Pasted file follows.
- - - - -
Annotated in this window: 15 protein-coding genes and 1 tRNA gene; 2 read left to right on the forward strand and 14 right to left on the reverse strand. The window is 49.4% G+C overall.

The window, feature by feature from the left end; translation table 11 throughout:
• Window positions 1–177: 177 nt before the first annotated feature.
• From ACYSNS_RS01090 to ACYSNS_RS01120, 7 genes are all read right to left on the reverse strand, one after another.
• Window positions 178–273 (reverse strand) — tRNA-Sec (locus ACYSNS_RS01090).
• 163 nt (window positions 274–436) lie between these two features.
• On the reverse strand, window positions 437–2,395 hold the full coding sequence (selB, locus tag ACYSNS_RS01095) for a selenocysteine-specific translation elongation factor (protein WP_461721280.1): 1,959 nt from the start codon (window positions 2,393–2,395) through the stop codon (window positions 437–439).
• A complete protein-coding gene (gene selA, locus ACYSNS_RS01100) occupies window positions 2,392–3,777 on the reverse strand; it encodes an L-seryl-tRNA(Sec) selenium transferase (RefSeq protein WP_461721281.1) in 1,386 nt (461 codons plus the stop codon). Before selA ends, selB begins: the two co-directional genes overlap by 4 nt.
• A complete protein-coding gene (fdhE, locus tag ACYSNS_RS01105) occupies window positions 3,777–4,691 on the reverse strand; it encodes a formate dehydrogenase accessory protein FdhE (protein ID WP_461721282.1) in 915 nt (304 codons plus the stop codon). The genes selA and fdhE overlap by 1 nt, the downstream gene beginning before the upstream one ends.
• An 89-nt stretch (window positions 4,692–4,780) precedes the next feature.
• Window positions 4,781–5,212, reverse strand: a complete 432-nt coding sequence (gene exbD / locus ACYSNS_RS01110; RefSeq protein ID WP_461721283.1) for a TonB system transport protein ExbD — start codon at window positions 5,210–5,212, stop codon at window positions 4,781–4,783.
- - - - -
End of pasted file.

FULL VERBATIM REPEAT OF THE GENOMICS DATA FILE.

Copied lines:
Annotated in this window: 15 protein-coding genes and 1 tRNA gene; 2 read left to right on the forward strand and 14 right to left on the reverse strand. The window is 49.4% G+C overall.

The window, feature by feature from the left end; translation table 11 throughout:
• Window positions 1–177: 177 nt before the first annotated feature.
• From ACYSNS_RS01090 to ACYSNS_RS01120, 7 genes are all read right to left on the reverse strand, one after another.
• Window positions 178–273 (reverse strand) — tRNA-Sec (locus ACYSNS_RS01090).
• 163 nt (window positions 274–436) lie between these two features.
• On the reverse strand, window positions 437–2,395 hold the full coding sequence (selB, locus tag ACYSNS_RS01095) for a selenocysteine-specific translation elongation factor (protein WP_461721280.1): 1,959 nt from the start codon (window positions 2,393–2,395) through the stop codon (window positions 437–439).
• A complete protein-coding gene (gene selA, locus ACYSNS_RS01100) occupies window positions 2,392–3,777 on the reverse strand; it encodes an L-seryl-tRNA(Sec) selenium transferase (RefSeq protein WP_461721281.1) in 1,386 nt (461 codons plus the stop codon). Before selA ends, selB begins: the two co-directional genes overlap by 4 nt.
• A complete protein-coding gene (fdhE, locus tag ACYSNS_RS01105) occupies window positions 3,777–4,691 on the reverse strand; it encodes a formate dehydrogenase accessory protein FdhE (protein ID WP_461721282.1) in 915 nt (304 codons plus the stop codon). The genes selA and fdhE overlap by 1 nt, the downstream gene beginning before the upstream one ends.
• An 89-nt stretch (window positions 4,692–4,780) precedes the next feature.
• Window positions 4,781–5,212, reverse strand: a complete 432-nt coding sequence (gene exbD / locus ACYSNS_RS01110; RefSeq protein ID WP_461721283.1) for a TonB system transport protein ExbD — start codon at window positions 5,210–5,212, stop codon at window positions 4,781–4,783.